Also, officials at the Commerce Department and the Office of Federal Procurement Policy are trying to balance the competing interests of minority contractors - who already get a 10 percent break on federal contracts - versus officials' desire to promote business in poor areas.
Government officials expect the program to begin in March, following the submission of industry comments, which were due Jan. 6.
The exact dollar value of the program - and the number of jobs created in poor areas - has yet to be determined.
In the first, six-month stage, government officials will earmark specific contracts for the program. Companies in poor areas will get a 10 percent bonus when bidding for these contracts, each of which will be worth $100,000 to $30 million.
Government officials are still deciding what can be awarded via the Empowerment Initiative. For the first phase, officials will select up to 15 business sectors, each of which has its own government-devised Standard Industrial Classification code, for inclusion.
Among the sectors being considered are telephone services; computers, peripherals and software; computer facilities management; electrical apparatus; repair services and special warehouses, as well as accounting, concrete and other non-infotech work.
In the second, five-year phase, more business sectors may be included and more contracts may be awarded, said Parks.
The government buys roughly $200 billion each year in goods and services, via 500,000 awards worth more than $25,000, said Bob Dornan, an analyst with Federal Sources Inc., Vienna, Va.
Once in operation, pending contracts will be earmarked for the program. When bidding, companies based in poor areas will receive up to a 10 percent bonus, said Parks. However, the 10 percent bonus may be reduced for particular sectors if it creates too great a hurdle for companies outside poor areas, he said.
To minimize its impact on existing affirmative action programs for minority-owned businesses, said Parks, the Empowerment Initiative will operate alongside existing programs, including the Small Disadvantaged Business program or the Small Business Administration's 8(a) program, which directed $4.5 billion to more than 5,000 minority-owned contractors in 1996. This feature will allow SDB companies located in poor areas to gain a 20 percent bonus.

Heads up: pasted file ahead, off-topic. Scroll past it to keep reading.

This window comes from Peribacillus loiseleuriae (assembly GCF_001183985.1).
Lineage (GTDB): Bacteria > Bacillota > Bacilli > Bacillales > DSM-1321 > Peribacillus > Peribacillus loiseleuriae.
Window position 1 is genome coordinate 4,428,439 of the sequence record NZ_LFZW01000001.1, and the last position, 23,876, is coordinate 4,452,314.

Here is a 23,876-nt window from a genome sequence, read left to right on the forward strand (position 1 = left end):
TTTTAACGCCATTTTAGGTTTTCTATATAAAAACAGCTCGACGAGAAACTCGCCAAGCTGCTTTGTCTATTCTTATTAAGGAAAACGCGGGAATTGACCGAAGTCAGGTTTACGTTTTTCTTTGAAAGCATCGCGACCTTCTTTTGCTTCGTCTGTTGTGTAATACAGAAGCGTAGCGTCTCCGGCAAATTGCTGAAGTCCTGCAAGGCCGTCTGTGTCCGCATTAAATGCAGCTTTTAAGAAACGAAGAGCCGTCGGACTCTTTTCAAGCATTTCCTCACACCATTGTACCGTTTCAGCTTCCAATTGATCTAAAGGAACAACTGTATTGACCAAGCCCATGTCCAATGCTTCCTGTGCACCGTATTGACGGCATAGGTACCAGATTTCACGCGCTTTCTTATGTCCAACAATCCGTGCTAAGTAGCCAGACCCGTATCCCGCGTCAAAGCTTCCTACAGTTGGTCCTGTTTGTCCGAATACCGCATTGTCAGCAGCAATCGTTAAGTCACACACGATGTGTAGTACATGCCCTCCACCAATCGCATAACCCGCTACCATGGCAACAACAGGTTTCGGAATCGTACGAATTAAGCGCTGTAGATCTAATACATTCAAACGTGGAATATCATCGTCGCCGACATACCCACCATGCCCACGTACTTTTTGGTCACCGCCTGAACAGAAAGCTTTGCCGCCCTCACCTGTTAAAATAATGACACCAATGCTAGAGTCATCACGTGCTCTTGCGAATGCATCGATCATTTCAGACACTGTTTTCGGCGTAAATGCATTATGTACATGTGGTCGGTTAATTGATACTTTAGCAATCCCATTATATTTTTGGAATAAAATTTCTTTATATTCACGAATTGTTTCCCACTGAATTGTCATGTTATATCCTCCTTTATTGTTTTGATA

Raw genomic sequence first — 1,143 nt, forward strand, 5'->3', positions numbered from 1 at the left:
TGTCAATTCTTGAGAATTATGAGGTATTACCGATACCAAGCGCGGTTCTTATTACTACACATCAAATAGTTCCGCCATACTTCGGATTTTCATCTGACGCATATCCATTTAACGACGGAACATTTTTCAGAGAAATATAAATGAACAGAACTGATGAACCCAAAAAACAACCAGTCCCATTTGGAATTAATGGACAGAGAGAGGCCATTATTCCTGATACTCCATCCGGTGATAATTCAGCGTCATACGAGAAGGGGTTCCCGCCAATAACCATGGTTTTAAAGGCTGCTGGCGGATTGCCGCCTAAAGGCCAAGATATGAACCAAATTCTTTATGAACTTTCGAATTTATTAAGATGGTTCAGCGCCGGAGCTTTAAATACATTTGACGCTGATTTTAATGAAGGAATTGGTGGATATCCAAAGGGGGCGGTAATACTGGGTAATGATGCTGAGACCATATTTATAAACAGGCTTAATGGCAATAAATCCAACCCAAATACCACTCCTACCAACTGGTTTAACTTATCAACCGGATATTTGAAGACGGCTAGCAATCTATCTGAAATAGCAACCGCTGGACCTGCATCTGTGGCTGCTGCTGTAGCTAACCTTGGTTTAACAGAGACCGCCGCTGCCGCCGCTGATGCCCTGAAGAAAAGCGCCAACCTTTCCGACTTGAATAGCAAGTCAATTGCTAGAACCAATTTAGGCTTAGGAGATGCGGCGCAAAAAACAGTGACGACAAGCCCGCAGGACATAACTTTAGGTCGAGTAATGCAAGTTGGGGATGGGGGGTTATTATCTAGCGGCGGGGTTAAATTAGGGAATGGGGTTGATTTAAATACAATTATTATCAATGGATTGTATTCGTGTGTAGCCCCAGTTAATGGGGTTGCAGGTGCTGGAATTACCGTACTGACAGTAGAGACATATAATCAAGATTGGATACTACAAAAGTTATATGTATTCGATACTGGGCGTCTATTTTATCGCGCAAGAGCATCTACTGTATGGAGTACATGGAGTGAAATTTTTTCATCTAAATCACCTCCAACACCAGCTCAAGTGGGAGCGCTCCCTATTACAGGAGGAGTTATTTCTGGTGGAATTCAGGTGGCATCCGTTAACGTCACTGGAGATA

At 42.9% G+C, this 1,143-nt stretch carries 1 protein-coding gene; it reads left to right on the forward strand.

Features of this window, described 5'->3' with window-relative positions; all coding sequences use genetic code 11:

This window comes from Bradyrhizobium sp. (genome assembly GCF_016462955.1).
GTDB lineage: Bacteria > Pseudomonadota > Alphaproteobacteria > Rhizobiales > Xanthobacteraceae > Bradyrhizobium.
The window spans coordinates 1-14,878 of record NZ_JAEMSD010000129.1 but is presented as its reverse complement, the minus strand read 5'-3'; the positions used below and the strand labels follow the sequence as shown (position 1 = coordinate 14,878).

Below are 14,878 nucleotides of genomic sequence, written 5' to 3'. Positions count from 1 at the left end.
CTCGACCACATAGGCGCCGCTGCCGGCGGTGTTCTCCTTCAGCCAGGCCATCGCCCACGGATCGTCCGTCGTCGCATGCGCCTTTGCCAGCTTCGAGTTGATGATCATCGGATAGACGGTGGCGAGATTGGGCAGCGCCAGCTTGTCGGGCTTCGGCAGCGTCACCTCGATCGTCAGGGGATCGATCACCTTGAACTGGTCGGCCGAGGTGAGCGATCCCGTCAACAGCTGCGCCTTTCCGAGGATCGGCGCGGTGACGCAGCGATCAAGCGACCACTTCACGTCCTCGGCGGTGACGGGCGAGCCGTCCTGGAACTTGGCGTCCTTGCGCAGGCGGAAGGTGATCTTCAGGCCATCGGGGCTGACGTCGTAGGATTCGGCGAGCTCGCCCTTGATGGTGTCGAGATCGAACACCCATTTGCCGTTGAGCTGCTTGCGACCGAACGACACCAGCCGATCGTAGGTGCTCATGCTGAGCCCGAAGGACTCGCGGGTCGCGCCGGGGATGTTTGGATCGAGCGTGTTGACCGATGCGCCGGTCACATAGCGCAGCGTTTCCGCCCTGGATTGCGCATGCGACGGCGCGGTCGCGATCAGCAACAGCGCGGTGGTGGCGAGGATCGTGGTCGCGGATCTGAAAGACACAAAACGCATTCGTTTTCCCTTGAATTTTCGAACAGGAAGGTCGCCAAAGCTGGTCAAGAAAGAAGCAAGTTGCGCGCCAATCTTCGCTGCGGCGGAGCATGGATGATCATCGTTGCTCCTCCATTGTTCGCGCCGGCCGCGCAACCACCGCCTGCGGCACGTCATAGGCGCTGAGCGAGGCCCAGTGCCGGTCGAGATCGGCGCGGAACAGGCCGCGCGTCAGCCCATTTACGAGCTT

Lobbyists for minority business contractors have resisted the initiative, fearing it would dilute the SDB and 8(a) affirmative action programs.
According to Henry Wilfong, president of the Los Angeles-based National Association of Small Disadvantaged Businesses, new proposals "diffuse efforts to concentrate on laws already in place."
But the initiative has been designed for minimal impact on the existing affirmative action programs, said Weldon Latham, general counsel for the Washington-based National Coalition for Minority Business. The program has been tailored to help residents in poor areas, and does not threaten affirmative action programs that help minorities living outside the poor areas, he said.
Lobbyists for various companies are also arguing over what companies would be eligible for the program. To participate, large companies must meet two of three requirements to win a place in the program, while small companies employing less than 500 people need only meet one requirement, according to Parks. The three requirements are:
Companies must have more than 25 percent of their real estate in census tracts afflicted by poverty rates of at least 20 percent.
Companies must buy at least 15 percent of their goods and services from subcontractors in poor areas.
Between 15 percent and 25 percent of company employees working on an Empowerment Initiative contract must live in poor areas.
The required percentage of employees drawn from poor areas will be decided during the next few weeks by officials at the White House's Office of Federal Procurement Policy, Parks said.